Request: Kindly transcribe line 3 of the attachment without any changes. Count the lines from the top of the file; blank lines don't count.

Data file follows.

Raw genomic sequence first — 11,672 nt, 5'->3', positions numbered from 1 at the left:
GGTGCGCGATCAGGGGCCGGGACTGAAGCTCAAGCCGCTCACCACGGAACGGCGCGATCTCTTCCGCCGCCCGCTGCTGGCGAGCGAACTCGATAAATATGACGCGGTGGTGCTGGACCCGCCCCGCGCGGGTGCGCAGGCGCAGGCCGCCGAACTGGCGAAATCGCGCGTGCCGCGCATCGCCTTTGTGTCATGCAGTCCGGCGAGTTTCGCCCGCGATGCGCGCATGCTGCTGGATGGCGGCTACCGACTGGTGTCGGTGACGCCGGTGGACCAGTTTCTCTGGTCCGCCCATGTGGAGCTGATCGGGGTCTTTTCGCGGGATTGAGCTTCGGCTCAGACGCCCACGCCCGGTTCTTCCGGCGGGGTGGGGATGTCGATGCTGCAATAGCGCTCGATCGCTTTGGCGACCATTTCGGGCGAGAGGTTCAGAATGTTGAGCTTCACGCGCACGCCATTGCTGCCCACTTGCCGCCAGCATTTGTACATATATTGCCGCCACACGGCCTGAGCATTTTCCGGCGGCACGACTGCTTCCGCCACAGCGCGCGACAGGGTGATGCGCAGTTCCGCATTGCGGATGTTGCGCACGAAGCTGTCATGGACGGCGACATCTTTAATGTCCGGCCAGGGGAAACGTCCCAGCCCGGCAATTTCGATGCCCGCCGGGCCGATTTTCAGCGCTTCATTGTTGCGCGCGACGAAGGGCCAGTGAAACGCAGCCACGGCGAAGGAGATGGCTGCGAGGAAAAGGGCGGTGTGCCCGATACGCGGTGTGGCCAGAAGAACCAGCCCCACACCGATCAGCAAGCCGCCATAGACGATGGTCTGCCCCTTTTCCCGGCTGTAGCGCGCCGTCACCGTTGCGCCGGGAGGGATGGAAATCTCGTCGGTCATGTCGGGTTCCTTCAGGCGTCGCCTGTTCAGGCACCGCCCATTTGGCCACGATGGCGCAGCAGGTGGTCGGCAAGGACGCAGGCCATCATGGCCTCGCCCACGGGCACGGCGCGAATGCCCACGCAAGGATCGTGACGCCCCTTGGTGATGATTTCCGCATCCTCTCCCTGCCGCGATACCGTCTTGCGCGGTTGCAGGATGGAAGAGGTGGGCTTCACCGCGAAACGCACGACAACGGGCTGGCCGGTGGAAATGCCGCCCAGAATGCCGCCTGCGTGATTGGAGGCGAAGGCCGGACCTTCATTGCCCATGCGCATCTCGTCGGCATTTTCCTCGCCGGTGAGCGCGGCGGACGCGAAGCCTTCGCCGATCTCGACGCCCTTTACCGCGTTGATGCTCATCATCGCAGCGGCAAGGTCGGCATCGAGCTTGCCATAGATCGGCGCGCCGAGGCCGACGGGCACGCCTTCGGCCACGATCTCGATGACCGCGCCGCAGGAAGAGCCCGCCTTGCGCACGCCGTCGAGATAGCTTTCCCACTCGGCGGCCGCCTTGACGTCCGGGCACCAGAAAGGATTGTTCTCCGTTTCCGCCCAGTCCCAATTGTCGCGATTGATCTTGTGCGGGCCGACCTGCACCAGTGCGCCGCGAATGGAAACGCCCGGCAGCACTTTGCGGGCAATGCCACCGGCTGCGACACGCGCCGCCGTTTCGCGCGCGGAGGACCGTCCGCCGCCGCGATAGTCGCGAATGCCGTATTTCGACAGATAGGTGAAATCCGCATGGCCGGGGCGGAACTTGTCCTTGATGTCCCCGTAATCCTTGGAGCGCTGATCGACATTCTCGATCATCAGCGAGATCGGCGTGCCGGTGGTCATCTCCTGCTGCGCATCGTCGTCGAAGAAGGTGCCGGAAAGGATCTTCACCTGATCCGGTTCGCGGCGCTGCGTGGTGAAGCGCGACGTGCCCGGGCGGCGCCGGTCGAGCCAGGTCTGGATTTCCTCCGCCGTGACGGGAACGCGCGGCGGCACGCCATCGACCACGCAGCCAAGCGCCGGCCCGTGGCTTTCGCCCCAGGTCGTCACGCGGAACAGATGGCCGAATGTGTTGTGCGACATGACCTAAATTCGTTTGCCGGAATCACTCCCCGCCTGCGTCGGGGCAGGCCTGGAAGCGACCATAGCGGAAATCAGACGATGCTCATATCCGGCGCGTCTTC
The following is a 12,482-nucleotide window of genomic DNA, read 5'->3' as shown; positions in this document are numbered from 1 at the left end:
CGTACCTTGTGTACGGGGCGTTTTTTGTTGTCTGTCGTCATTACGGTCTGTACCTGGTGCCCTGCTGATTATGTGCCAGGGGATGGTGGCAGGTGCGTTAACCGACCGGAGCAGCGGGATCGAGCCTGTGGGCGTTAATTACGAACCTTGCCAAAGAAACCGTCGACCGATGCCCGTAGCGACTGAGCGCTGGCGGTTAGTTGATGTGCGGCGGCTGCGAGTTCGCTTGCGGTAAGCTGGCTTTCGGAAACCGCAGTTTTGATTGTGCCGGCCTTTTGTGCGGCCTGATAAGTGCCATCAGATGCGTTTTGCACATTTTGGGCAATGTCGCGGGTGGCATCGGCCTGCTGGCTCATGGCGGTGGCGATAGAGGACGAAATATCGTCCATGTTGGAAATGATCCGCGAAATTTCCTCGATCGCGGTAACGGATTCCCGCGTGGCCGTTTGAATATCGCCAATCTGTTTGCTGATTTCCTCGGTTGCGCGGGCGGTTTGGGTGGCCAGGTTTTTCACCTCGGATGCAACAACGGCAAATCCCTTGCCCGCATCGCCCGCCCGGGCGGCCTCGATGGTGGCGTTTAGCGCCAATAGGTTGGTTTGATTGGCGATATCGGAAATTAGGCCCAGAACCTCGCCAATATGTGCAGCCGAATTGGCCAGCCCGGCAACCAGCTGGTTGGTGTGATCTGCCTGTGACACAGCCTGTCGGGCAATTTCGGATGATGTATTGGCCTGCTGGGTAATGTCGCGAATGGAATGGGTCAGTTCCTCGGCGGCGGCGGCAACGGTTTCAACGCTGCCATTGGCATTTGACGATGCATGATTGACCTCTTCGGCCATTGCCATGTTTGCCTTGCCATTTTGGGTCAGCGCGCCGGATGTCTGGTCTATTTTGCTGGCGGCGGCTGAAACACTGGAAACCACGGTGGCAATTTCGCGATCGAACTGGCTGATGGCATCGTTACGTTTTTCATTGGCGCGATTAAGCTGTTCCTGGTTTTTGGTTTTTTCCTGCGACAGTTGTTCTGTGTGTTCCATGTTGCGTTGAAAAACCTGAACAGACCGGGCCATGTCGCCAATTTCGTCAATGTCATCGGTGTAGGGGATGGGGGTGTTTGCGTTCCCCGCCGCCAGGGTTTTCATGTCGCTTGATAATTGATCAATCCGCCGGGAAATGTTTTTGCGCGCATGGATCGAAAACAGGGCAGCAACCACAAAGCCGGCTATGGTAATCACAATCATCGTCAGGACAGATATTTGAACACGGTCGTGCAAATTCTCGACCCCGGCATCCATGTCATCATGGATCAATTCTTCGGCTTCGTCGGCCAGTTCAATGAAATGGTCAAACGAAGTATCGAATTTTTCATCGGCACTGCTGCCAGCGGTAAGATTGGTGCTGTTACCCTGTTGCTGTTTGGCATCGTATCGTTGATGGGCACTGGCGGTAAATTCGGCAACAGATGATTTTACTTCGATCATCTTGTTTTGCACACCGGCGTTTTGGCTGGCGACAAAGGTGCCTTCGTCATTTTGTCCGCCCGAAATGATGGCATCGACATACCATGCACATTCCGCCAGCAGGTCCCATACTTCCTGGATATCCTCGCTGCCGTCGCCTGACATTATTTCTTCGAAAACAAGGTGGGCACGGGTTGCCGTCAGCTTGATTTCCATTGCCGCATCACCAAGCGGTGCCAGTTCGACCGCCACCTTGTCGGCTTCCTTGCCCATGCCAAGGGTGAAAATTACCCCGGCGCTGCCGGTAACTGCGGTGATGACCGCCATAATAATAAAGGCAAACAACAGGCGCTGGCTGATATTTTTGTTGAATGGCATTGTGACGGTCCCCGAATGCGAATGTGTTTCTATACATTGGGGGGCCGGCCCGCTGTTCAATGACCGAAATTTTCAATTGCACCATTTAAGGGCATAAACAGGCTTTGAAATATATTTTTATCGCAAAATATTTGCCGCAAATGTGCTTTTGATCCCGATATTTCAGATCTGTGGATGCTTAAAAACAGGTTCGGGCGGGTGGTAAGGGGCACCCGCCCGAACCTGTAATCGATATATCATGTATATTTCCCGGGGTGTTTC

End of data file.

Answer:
The following is a 12,482-nucleotide window of genomic DNA, read 5'->3' as shown; positions in this document are numbered from 1 at the left end: